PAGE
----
justice Samuel Alito McCoy urged whether to ask the court to adopt a “magic word test” where the exact language of the law would automatically dictate the result.

justice Ketanji Brown Jackson expressed concerns about how a ruling in McCoy’s favor could conflict with previous rulings, calling McCoy’s proposed legal framework “a really messy and strange way” to solve the legal problem at the heart of the case.

justice Amy Coney Barrett was also concerned that SCOTUS is going off its legal track by attributing meaning to a law that Congress may not have intended.

The Chief Justice returned to the microphone with a lengthy commentary on the Supreme Court’s current process of interpreting laws.

“Back in the fighting days, when we had a statute on interpreting, we looked at all sorts of things: hearings, reports, testimonies, all sorts of things, sometimes at the expense of actual language,” Roberts began, noting, “Look these days we at [a statute’s actual language] much more carefully.”

Roberts continued his question, asking what was even supposed to happen Outside in connection with statutes of limitations. He asked what to do when the Supreme Court’s modern system of interpretation conflicts with what the Supreme Court has done in the past:

When we have interpreted the meaning of a law and look at what we were doing in 1950 – and there the court relied on all this extra-legal material, and now that we have a different approach – we are supposed to go back and say “that was then and that’s now and now we’re trying to look at the simple language first and foremost”? Let’s do this?

As Assistant Attorney General Benjamin Snyder took the podium for the federal government, arguing that judges should decide the case by adhering to the “established principle” of the judiciary Clarence Thomas asked what the plain text of the law might mean.

“Could you come to the same conclusion from reading the bylaws?” asked Thomas after Snyder’s argument.

As Alito took up the questioning, he asked a question about how the Supreme Court should interpret its own precedent to rule the present case. Alito’s question contained a deference rigid decision that stood out against the backdrop of Alito’s recent willingness to ignore long-established precedents.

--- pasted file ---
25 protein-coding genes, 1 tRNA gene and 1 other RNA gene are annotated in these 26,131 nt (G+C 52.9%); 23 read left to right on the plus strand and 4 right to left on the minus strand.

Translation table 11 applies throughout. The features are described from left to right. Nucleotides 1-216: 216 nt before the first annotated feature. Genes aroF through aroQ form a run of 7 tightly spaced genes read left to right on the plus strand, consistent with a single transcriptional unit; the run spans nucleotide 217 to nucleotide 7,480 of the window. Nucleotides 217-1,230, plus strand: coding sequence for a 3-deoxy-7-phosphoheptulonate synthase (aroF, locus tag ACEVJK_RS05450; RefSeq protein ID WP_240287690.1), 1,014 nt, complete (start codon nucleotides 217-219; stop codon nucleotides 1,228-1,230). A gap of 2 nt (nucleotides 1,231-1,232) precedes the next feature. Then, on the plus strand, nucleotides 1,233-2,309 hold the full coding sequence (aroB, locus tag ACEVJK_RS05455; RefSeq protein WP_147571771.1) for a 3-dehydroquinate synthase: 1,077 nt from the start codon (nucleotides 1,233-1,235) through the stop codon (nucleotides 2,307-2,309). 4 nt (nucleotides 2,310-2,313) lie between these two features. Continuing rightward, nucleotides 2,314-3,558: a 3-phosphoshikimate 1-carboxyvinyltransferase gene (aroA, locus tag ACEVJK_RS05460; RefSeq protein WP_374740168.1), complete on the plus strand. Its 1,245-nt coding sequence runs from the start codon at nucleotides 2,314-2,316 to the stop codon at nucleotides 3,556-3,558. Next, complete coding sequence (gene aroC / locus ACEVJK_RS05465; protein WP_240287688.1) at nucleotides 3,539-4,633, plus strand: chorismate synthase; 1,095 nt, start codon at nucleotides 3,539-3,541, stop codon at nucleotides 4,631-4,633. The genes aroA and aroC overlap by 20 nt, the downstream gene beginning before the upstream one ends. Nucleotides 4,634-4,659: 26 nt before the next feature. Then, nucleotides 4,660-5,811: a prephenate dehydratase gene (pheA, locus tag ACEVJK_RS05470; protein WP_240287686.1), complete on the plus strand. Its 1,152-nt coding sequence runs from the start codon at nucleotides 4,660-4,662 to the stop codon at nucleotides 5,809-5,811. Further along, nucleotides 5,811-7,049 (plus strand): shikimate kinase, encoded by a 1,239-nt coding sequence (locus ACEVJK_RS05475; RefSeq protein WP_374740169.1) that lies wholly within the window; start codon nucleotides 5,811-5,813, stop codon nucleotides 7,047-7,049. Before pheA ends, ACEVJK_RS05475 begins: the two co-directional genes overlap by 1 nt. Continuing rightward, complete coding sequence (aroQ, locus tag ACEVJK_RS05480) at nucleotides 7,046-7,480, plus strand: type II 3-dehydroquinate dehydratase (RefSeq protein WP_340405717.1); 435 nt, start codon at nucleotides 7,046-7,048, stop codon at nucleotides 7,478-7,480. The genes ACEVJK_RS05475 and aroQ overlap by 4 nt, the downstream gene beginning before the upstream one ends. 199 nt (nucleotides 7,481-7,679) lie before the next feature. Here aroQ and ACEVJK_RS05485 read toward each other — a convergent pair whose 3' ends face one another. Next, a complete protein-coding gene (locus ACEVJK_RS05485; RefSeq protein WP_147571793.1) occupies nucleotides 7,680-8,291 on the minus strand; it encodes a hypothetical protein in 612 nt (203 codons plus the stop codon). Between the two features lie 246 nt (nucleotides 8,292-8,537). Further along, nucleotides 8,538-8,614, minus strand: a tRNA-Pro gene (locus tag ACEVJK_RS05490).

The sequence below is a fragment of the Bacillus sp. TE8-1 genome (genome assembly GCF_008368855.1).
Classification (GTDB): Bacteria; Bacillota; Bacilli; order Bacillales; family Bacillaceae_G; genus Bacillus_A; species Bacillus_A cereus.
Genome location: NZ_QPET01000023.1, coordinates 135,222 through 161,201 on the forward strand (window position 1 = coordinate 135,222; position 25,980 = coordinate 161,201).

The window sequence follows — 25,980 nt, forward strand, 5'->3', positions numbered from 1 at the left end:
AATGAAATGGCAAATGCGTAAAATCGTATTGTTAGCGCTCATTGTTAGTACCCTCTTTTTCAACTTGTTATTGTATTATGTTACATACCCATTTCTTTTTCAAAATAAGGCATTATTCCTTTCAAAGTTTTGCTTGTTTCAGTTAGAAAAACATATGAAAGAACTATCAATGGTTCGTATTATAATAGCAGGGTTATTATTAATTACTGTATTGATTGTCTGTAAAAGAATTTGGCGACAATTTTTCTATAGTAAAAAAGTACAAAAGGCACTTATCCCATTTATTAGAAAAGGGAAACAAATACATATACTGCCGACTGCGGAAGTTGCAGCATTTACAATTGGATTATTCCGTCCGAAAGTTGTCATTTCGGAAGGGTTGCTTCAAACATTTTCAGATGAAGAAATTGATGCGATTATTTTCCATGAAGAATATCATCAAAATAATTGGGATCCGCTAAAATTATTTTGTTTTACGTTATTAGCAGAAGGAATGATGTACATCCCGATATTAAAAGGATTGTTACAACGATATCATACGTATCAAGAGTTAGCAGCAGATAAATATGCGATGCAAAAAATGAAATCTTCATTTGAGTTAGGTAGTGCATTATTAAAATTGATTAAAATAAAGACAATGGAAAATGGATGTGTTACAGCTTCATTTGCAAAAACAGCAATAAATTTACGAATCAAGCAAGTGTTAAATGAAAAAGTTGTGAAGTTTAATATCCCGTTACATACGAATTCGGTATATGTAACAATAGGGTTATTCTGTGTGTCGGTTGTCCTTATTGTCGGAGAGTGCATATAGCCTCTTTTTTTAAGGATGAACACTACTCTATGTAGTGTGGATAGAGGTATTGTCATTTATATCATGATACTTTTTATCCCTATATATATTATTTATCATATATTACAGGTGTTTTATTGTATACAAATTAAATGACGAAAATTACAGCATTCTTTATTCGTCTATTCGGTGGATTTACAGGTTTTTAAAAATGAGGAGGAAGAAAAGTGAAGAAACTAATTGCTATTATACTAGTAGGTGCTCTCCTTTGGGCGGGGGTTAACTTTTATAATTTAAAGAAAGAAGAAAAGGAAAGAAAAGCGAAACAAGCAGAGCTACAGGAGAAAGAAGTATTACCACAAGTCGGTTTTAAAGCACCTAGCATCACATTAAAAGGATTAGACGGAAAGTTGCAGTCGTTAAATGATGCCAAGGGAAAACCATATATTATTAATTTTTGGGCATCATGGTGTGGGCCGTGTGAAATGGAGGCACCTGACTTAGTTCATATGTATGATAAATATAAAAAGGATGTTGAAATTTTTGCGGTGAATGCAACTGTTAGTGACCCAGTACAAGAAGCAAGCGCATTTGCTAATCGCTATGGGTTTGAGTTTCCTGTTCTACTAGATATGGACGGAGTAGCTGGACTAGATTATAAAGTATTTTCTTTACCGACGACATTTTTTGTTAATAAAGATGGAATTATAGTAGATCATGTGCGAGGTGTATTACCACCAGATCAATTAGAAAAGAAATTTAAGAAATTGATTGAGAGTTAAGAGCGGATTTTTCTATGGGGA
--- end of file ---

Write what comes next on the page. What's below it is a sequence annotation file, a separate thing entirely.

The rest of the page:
“We’re often asked to decide what we actually recorded in a previous case because that’s important rigid decision purposes,” Alito said.

He then asked Snyder, “Do you think that the test used to determine what we had in a previous case, and therefore what is caused by smake a decision is different in this context?” — referring to the specific legal context of the statute of limitations of the Quiet Title Act.

The question may not be particularly noteworthy if it comes from another jurisdiction. But from Alito, characterizing the casual remark rigid decision as a concept that steadfastly protects previous decisions, was completely inconsistent with his recent actions.

Overruled in Alito’s bomb decision Roe v. calf That’s what the judiciary said last summer rigid decision sometimes has to take a back seat when SCOTUS has to “correct our own mistake”. Alito went on to support his argument with examples of now overturned precedents (such as Plessy v. Fergusonfor one) that were as “flawed” as roe was.

justice Neil Gorsuch joined the conversation on Wednesday when he warned the federal government not to rely too heavily on every word contained in SCOTUS decisions.

“When we’re trying to figure out what we know in a previous case versus what’s irrelevant, we’ve often cautioned the parties against reading our opinions like laws and giving every word a talismanic effect,” Gorsuch said.

That Wilkins The case is an unusual inclusion on the Supreme Court list because judges do not often consider the very local disputes of rural Montanans. However, the case has given judges an opportunity to make a broader statement on the interpretation of the law, use of previous precedent, and the federal government’s power to set strict rules on time limits for raising disputes.

You can listen to the full oral presentations here.

[Image via Alex Wong/Getty Images]